DelGrosso:  So basically what the compromise was, like OK…and keep in mind a year and a half ago these people didn’t have this coverage. So it was only a year and a half ago that this got expanded to 250%. So we are wanting to saw we need to start revamping. We got to cut spending and we are looking to try and revamp the programs that we have out there. So we are looking to start making people have some kind of skin in the game.  If you are going to start taking some of these services, we don’t feel it is inappropriate to ask you to start contributing a little bit to get some of these services.

Clark: I think that is only fair.

DelGrosso:  So what this actually came down to was you have to pay a monthly copay, a monthly fee of $20 for the first kid and then $10 for the second kid. So a family of four, keep in mind making over $50,000 a year, would not pay $30 a month for this Cadillac insurance plan. Which to me doesn’t seem like very much out of line to ask these people just to pay $30 a month for this kind of a plan.

Worley:  Have some responsibility. Come on, seriously.

DelGrosso:  But the argument that we got and it was pretty much the same reason why evidently Gov. Hickenlooper’s full press release on why he vetoed it, but it was the same argument that we got when we were arguing about it on the floor was these are families that are struggling. They can’t afford it. They can’t put shoes on their kids and now we are asking them to pay $20 or $30 a month. Even if you just put reality to it, going back to what you said at the beginning of our conversation on how much that crown cost. Or just going to a doctor now costs you $100 if you walk in the door. So if you got two kids, you are probably taking your kids to the doctor at least once a month anyway.   So this $30 will still save you money on what you would be if you didn’t have insurance. And the whole premise was if we start making people pay $20 or $30 a month for this, we were going to see thousands of kids that no longer have insurance because all of their parents were going to take them off insurance.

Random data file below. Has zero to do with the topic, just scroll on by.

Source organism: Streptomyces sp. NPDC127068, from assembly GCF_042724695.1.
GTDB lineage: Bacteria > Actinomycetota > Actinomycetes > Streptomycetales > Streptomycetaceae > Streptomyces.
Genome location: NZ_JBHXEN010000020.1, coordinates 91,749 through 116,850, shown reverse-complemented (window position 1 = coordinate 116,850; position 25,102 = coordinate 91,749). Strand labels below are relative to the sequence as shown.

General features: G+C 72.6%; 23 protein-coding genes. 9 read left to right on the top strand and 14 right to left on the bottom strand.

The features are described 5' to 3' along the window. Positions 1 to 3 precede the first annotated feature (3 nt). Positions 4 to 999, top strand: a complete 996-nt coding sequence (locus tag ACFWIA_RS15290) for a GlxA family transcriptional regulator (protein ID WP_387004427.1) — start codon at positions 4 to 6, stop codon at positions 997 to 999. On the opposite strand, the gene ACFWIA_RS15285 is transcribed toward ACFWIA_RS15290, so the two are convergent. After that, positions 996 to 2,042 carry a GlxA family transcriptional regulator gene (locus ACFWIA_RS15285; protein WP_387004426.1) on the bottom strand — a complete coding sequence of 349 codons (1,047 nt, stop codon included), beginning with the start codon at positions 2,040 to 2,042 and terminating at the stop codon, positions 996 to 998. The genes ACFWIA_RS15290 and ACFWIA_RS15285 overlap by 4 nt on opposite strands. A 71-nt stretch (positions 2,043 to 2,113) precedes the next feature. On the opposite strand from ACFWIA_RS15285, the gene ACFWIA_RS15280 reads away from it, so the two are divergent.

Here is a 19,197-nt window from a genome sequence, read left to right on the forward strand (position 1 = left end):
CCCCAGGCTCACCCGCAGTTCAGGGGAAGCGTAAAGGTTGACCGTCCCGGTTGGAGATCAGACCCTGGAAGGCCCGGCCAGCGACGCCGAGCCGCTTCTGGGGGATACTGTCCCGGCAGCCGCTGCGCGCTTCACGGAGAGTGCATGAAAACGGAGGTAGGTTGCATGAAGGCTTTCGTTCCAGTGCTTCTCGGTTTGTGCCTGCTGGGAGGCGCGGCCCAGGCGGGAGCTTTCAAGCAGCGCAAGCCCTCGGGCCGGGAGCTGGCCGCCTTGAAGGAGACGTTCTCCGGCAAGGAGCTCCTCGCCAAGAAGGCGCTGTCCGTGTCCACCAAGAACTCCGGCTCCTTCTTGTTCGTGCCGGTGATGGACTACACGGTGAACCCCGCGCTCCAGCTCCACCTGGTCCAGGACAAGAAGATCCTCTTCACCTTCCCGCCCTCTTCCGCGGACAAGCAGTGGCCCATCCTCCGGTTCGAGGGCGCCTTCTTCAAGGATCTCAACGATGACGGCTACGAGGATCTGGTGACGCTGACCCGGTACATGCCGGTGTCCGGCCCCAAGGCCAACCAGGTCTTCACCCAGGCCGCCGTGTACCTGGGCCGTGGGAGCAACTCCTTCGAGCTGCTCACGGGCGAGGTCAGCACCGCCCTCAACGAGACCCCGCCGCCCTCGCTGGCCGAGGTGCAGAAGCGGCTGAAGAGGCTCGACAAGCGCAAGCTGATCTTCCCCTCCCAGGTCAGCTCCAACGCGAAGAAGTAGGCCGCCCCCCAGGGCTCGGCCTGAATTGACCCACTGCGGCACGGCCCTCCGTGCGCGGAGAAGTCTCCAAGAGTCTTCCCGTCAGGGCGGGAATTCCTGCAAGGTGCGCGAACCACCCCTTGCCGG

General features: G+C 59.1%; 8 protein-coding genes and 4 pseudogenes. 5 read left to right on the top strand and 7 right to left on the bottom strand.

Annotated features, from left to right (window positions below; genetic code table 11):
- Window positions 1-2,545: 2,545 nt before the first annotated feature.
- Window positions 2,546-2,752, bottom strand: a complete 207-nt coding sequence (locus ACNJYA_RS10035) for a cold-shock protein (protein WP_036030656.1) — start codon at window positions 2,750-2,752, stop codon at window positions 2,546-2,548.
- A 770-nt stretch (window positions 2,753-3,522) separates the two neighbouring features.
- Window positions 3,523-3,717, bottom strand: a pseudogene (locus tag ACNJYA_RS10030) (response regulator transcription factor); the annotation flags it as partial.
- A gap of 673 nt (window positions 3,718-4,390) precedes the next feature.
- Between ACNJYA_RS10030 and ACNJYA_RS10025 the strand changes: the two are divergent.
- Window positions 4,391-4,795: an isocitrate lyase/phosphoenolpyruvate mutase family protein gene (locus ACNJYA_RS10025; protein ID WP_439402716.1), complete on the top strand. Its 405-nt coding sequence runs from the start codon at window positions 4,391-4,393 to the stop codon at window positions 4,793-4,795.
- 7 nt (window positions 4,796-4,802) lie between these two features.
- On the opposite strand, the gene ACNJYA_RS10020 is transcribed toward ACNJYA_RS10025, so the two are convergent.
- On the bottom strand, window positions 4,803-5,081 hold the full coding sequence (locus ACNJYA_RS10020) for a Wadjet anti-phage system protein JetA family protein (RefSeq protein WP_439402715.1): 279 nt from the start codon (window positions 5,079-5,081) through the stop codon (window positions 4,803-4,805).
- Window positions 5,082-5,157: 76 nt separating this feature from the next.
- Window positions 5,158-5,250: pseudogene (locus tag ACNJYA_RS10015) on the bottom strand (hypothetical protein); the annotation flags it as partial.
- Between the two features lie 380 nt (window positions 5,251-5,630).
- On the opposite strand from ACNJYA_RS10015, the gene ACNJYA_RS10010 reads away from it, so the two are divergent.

Worley:  Well hold on. This is great because this drives me absolutely crazy.

DelGrosso:  If you weren’t happy with the first segment, this one wasn’t going to make you any happier.

Worley:  No. Go look at ColoradoPols. And I can’t remember where I saw this, but research form around the country and in Colorado indicates that if children drop off the CHIP program, they would likely become uninsured. Well duh! But beyond that, the group that decided that people would drop off was a government group. It was somebody in the Governor’s office who did a study. So they justified keeping people on at the lower rates so they could spend more money. I mean, its self-fulfilling when you look at it Rep. DelGrosso.

DelGrosso:  Well they did that study based off of other numbers to because they had done this before in the past and they have done this in other states but this is based off of a lower income bracket. So people that are 100% to 200% of federal poverty. So people that are at the $22,000 range, not the people that are at the $55,000 range. So they were seeing a 20% drop-off with the very low income. But it wasn’t a true apples to apples. It wasn’t people making $50,000 a year, are we going to really see a 20% drop-off. So even some of their statistics are wrong.

Clark: Well both of you guys are parents, right? So you would think that the three top priorities at your household would be shelter, food and healthcare.

DelGrosso:  Yea.

Clark: I would think that nothing else would be more important than that and if you can’t buy them the Air Jordans you might have to settle for Keds. But they are still going to have shoes on their feet. I mean, it only makes sense that you cover the priorities first.